It refers to a person of consummate virtue. Sages were regarded by the ancient Chinese as having the highest level of character and integrity. They knew the Way of Heaven and the hearts of people, and could thus make rules and regulate human ethics. With their exemplary statements and behavior, they were paragons of virtue. But scholars have different interpretations as to what sagely virtues mean. According to Confucian scholars, sages are those who practice virtues such as benevolence and righteousness in a perfect way and foster moral virtues in others. In the Daoist view, however, sages should adopt a “non-action” approach to life, accept people for what they are, and let them do as they please.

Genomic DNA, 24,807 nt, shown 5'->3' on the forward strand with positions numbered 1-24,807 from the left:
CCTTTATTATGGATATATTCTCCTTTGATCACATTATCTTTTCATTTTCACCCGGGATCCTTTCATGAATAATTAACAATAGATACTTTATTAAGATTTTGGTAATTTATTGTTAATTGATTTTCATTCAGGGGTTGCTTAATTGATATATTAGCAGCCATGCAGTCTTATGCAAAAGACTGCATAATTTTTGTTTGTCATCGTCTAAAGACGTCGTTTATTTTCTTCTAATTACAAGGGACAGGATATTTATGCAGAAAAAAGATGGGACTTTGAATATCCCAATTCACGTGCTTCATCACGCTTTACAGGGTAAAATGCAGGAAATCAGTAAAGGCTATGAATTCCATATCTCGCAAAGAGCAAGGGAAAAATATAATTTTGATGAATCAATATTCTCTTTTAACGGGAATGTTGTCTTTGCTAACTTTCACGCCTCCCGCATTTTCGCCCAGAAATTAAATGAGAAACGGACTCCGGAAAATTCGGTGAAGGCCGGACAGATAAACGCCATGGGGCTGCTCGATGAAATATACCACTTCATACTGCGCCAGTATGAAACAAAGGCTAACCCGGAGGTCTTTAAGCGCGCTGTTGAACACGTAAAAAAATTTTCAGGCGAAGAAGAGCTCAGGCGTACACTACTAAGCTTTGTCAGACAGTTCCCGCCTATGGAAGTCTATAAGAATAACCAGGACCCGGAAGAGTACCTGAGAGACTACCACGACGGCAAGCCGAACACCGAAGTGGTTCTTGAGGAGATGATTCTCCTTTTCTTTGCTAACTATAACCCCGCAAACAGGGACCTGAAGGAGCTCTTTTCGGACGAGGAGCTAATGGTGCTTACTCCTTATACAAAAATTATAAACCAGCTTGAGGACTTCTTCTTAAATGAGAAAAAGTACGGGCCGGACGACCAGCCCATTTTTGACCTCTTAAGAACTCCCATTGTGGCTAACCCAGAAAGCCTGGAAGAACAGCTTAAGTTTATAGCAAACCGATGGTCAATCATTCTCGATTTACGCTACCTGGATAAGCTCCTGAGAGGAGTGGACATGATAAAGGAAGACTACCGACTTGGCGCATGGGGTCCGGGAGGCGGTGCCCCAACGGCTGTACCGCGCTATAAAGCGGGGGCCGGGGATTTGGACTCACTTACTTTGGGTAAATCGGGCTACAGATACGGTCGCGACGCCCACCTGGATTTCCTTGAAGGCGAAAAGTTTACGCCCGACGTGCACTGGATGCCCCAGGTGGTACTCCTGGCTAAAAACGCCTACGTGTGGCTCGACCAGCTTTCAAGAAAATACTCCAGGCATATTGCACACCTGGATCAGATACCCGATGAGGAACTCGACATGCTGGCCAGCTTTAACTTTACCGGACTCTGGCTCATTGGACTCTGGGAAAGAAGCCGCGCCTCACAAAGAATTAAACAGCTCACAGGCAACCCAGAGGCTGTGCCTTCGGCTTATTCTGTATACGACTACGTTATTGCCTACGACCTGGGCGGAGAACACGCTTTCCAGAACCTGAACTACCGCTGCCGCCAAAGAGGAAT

Mencius said, “Just as compass and ruler are instruments for squares and circles, sages are models for ethical behavior.” (Mencius)
Therefore, sages deal with the world’s affairs by way of non-action, teach people without uttering a word, and let things develop without intervention. Sages produce and grow things but do not take ownership of them, nurture things but do not claim credit for them, and accomplish things but do not brag about them. It is precisely because they seek no recognition for accomplishments made that they are never forgotten. (Laozi)